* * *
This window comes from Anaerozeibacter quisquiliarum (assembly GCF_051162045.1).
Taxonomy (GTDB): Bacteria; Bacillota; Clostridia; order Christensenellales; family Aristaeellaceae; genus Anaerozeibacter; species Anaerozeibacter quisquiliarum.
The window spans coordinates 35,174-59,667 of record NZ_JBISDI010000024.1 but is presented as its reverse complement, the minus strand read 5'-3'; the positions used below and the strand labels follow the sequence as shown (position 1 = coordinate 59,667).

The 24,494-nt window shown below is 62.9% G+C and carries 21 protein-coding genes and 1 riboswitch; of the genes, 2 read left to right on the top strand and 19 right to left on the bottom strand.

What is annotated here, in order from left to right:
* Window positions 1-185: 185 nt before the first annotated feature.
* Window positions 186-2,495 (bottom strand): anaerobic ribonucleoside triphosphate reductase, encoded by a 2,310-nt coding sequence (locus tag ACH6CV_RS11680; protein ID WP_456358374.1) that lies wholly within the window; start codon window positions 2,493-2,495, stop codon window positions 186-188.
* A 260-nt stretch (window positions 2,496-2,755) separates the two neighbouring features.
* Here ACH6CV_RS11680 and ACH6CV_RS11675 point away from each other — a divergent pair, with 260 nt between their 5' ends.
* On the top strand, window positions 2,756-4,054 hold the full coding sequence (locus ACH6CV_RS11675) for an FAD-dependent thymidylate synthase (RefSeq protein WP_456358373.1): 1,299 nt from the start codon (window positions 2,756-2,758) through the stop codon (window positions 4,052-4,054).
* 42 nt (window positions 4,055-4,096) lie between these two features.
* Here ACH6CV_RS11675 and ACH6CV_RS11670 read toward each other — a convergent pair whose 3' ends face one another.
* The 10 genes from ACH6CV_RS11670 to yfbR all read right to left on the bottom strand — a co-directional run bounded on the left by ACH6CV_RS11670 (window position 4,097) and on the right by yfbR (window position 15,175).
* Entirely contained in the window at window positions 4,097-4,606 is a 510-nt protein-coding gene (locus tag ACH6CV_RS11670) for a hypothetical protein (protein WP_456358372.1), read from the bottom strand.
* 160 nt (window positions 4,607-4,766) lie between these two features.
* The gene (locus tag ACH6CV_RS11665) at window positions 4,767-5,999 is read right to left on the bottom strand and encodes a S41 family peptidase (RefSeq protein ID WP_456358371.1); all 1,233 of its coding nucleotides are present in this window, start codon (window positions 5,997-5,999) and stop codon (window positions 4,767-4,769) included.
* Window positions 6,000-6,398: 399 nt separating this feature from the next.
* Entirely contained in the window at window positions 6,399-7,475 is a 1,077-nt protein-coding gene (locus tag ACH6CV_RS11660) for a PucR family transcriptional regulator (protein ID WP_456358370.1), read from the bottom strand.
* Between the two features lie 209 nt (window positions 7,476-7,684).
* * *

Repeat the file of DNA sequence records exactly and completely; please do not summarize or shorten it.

This window comes from Anaerozeibacter quisquiliarum (assembly GCF_051162045.1).
Taxonomy (GTDB): Bacteria; Bacillota; Clostridia; order Christensenellales; family Aristaeellaceae; genus Anaerozeibacter; species Anaerozeibacter quisquiliarum.
The window spans coordinates 35,174-59,667 of record NZ_JBISDI010000024.1 but is presented as its reverse complement, the minus strand read 5'-3'; the positions used below and the strand labels follow the sequence as shown (position 1 = coordinate 59,667).

The 24,494-nt window shown below is 62.9% G+C and carries 21 protein-coding genes and 1 riboswitch; of the genes, 2 read left to right on the top strand and 19 right to left on the bottom strand.

What is annotated here, in order from left to right:
* Window positions 1-185: 185 nt before the first annotated feature.
* Window positions 186-2,495 (bottom strand): anaerobic ribonucleoside triphosphate reductase, encoded by a 2,310-nt coding sequence (locus tag ACH6CV_RS11680; protein ID WP_456358374.1) that lies wholly within the window; start codon window positions 2,493-2,495, stop codon window positions 186-188.
* A 260-nt stretch (window positions 2,496-2,755) separates the two neighbouring features.
* Here ACH6CV_RS11680 and ACH6CV_RS11675 point away from each other — a divergent pair, with 260 nt between their 5' ends.
* On the top strand, window positions 2,756-4,054 hold the full coding sequence (locus ACH6CV_RS11675) for an FAD-dependent thymidylate synthase (RefSeq protein WP_456358373.1): 1,299 nt from the start codon (window positions 2,756-2,758) through the stop codon (window positions 4,052-4,054).
* 42 nt (window positions 4,055-4,096) lie between these two features.
* Here ACH6CV_RS11675 and ACH6CV_RS11670 read toward each other — a convergent pair whose 3' ends face one another.
* The 10 genes from ACH6CV_RS11670 to yfbR all read right to left on the bottom strand — a co-directional run bounded on the left by ACH6CV_RS11670 (window position 4,097) and on the right by yfbR (window position 15,175).
* Entirely contained in the window at window positions 4,097-4,606 is a 510-nt protein-coding gene (locus tag ACH6CV_RS11670) for a hypothetical protein (protein WP_456358372.1), read from the bottom strand.
* 160 nt (window positions 4,607-4,766) lie between these two features.
* The gene (locus tag ACH6CV_RS11665) at window positions 4,767-5,999 is read right to left on the bottom strand and encodes a S41 family peptidase (RefSeq protein ID WP_456358371.1); all 1,233 of its coding nucleotides are present in this window, start codon (window positions 5,997-5,999) and stop codon (window positions 4,767-4,769) included.
* Window positions 6,000-6,398: 399 nt separating this feature from the next.
* Entirely contained in the window at window positions 6,399-7,475 is a 1,077-nt protein-coding gene (locus tag ACH6CV_RS11660) for a PucR family transcriptional regulator (protein ID WP_456358370.1), read from the bottom strand.
* Between the two features lie 209 nt (window positions 7,476-7,684).